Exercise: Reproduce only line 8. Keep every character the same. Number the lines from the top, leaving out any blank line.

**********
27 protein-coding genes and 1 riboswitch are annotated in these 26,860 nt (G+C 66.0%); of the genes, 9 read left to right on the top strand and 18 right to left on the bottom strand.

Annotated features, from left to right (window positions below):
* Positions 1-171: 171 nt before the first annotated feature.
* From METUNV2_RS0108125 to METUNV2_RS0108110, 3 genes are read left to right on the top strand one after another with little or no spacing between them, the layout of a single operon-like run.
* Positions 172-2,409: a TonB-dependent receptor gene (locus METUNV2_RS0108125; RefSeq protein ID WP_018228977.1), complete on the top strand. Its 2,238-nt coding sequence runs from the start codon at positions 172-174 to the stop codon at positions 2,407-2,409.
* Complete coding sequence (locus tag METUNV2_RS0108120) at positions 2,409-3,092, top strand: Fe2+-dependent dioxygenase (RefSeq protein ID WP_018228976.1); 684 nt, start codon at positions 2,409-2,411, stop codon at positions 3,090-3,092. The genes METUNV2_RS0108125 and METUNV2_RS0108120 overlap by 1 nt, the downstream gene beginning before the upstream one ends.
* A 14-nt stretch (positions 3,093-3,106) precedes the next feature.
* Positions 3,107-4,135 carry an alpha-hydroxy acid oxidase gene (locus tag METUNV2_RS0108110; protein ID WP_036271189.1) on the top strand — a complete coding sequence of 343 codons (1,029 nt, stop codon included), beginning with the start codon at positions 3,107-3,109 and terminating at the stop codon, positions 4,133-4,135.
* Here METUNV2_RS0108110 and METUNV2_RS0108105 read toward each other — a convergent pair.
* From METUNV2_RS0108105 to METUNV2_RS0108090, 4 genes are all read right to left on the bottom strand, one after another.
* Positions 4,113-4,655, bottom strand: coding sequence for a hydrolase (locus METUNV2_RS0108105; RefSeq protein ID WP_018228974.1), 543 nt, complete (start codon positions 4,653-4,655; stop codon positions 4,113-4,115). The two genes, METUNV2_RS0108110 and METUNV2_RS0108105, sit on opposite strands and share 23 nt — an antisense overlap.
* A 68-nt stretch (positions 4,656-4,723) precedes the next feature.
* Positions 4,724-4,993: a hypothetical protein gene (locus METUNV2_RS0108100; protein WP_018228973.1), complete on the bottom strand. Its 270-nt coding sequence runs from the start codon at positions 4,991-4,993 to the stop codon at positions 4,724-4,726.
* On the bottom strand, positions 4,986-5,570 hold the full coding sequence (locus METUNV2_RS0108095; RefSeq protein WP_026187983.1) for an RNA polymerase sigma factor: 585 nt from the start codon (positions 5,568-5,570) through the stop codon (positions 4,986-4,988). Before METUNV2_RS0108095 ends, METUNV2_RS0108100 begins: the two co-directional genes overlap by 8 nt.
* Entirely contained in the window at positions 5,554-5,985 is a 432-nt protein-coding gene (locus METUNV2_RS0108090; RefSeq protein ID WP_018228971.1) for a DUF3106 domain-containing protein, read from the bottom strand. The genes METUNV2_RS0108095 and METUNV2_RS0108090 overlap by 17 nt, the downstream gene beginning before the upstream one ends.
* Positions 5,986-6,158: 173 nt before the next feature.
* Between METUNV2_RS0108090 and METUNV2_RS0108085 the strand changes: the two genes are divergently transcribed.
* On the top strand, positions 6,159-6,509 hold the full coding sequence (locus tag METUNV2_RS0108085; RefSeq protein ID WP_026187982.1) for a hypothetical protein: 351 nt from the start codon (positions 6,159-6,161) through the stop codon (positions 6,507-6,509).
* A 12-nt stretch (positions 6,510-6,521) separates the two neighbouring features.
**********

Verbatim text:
* Positions 3,107-4,135 carry an alpha-hydroxy acid oxidase gene (locus tag METUNV2_RS0108110; protein ID WP_036271189.1) on the top strand — a complete coding sequence of 343 codons (1,029 nt, stop codon included), beginning with the start codon at positions 3,107-3,109 and terminating at the stop codon, positions 4,133-4,135.